Recycling has become an integral part of today's economy and everyday life. The processing of waste so that it can be used again plays a vital role in the fight against the global waste problem. A clean waste separation lays the foundation for effective recycling. In the following article, we will explain how to separate rubbish correctly and which typical mistakes should be avoided. Because garbage sorting only makes sense if you do it right!

Separate garbage properly
Garbage that occurs in the house and everyday life can generally be divided into five different categories. All these should be carefully separated when thrown away.

But which garbage actually belongs in which bin? First of all, it should be said that regional exceptions may apply to waste separation! The following guide, therefore, only provides a general overview. You can obtain information on possible special regulations from your municipality.

Yellow bin - lightweight packaging of all kinds
Light packaging usually consists of plastics, composites, aluminium or tinplate and is disposed of in the yellow bin or sack. Lightweight packaging includes, for example, food cans, shampoo bottles, toothpaste tubes and plastic packaging such as those used for food. In principle, a large part of the packaging that we find in everyday life falls into this category. However, some products also belong in the yellow bin that does not look like it at first glance. These include, for example:

However, it is at least as necessary to know which waste must not be disposed of in the yellow sack! This initially includes all packaging, the contents of which are under pressure. Empty hairspray and deodorant bottles do not belong in the yellow bin! The same applies to containers that contain residual toxins. Detergents, textile cleaners, paints, varnishes and the like must also be disposed of separately. Other garbage that is often thrown away in the yellow sack, but has no place there, includes:

In addition to prominent waste paper such as newspapers, letters or shredder scraps, various cardboard or cardboard packaging also belongs in the paper bin. Egg cartons, cardboard boxes or paper bags fall under this definition. However, there are exceptions here as well, which at first glance look like paper, but still cannot be disposed of in the blue bin.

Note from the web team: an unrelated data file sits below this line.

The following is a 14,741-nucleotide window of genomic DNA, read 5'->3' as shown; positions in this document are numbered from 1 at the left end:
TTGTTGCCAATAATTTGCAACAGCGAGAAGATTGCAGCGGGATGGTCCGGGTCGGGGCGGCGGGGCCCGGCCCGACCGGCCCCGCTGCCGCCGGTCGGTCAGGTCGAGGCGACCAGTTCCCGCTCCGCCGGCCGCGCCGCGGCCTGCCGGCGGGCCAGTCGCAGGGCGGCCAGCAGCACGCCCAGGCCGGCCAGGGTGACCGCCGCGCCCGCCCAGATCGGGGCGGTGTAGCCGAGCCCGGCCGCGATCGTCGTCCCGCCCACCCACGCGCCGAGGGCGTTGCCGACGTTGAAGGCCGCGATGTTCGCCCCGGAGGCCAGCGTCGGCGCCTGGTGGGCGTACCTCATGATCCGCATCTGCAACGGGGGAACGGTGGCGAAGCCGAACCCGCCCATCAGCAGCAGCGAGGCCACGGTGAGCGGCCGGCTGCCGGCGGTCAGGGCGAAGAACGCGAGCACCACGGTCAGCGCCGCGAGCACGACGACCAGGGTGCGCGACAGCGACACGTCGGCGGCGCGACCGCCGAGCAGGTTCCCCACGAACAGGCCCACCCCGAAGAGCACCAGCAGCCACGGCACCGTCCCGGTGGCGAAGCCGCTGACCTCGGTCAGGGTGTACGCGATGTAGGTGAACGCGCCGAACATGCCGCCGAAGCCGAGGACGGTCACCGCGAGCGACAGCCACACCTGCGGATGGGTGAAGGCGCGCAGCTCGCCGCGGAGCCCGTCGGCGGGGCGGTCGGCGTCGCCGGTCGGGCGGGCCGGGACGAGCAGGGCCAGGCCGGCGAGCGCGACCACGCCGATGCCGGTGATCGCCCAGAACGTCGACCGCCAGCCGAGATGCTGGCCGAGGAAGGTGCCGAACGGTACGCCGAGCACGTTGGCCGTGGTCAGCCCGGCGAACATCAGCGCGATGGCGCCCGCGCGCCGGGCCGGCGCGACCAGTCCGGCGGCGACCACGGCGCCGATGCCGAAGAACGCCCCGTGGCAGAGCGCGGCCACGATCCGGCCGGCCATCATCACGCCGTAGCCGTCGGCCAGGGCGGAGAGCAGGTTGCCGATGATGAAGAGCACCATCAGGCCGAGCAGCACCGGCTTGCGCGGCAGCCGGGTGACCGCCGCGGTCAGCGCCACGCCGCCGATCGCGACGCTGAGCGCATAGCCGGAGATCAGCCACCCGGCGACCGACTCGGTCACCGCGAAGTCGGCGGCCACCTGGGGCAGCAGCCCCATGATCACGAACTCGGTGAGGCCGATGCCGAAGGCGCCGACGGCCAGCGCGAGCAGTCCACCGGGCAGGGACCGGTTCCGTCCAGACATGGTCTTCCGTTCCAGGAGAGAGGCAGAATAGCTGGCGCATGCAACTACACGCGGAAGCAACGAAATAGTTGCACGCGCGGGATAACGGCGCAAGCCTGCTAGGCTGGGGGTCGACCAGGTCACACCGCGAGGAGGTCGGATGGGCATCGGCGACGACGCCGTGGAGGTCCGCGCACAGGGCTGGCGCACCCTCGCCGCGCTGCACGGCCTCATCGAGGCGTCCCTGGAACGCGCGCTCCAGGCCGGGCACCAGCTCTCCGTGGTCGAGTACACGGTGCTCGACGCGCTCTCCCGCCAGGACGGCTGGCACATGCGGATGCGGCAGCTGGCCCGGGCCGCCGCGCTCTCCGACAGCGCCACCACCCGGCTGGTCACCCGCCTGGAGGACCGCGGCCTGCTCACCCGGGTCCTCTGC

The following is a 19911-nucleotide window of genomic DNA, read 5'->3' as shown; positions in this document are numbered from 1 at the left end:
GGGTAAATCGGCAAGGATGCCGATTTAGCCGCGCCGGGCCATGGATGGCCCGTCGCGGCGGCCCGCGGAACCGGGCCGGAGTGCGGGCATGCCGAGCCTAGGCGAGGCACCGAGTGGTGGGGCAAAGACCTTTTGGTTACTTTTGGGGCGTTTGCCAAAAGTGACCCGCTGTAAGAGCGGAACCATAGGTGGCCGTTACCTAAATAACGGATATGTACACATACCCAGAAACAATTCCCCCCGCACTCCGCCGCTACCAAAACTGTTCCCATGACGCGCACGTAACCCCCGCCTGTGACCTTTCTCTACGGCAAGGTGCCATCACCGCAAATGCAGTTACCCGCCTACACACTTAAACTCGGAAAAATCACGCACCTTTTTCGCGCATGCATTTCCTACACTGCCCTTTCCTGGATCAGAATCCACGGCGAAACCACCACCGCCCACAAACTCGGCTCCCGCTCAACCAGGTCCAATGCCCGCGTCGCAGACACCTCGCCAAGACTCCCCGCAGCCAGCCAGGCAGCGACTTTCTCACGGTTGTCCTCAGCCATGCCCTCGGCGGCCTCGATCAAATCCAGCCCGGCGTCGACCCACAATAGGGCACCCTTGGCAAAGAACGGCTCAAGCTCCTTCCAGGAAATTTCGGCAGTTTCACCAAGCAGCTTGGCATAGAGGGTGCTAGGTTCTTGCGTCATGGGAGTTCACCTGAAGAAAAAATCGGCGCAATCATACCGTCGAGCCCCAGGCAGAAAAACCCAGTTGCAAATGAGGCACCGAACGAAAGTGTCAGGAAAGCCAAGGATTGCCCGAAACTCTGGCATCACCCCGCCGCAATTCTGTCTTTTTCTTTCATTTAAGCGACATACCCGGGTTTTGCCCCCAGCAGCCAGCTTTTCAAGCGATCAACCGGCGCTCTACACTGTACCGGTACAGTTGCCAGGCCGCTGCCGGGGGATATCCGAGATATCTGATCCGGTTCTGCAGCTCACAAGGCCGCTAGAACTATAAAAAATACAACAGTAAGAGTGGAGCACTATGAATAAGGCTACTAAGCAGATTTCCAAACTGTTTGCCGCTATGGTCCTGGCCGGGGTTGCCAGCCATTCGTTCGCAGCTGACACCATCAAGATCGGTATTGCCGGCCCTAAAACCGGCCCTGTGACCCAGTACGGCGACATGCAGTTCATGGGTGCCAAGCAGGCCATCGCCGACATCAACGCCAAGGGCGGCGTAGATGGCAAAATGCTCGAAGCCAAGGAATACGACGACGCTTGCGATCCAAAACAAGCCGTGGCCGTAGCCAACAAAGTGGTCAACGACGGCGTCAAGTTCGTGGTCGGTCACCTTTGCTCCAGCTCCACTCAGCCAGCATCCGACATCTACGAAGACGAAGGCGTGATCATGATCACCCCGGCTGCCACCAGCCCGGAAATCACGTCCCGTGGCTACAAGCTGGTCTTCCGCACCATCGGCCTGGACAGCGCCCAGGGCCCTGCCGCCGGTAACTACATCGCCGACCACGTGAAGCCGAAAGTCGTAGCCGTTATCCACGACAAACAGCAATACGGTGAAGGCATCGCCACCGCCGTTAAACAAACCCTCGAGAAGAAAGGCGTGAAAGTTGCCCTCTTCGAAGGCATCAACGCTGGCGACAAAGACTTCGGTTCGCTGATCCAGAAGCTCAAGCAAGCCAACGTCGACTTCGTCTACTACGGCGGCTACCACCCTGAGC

In addition to food leftovers - in normal household quantities, mind you - garden waste such as potting soil, moss, weeds, leaves etc. can be disposed of in the organic waste bin. The same applies to coffee filter bags, tea bags and wood wool. In general, it can be said that the organic waste bin is the right choice for any form of waste that can be composted. However, this does not include waste, such as:

The residual waste bin is the garbage can for all waste that cannot be recycled. These include photos, rubbish, toys, hygiene paper, litter for small animals or cigarettes. To jump to the hasty conclusion that everything that is not allowed to be disposed of in the other three bins is to be thrown into the black bin is a mistake. Because some products have been disposed of separately and must not be thrown into any of the garbage cans.

Waste separation is an integral part of the recycling cycle and forms the basis for effective recycling. Despite general rules as to which garbage belongs in which garbage can, you should still find out about special regional regulations from your municipality!


10. Always eat everything

What applies to shopping also applies to cooking: only as much as you need. If you eat everything, fewer remnants will end up in the bin. If something should remain, keep it in the fridge until the next day, e.g. in a storage jar, you can also freeze it. Instead of wasting food, you also have a self-made "ready meal".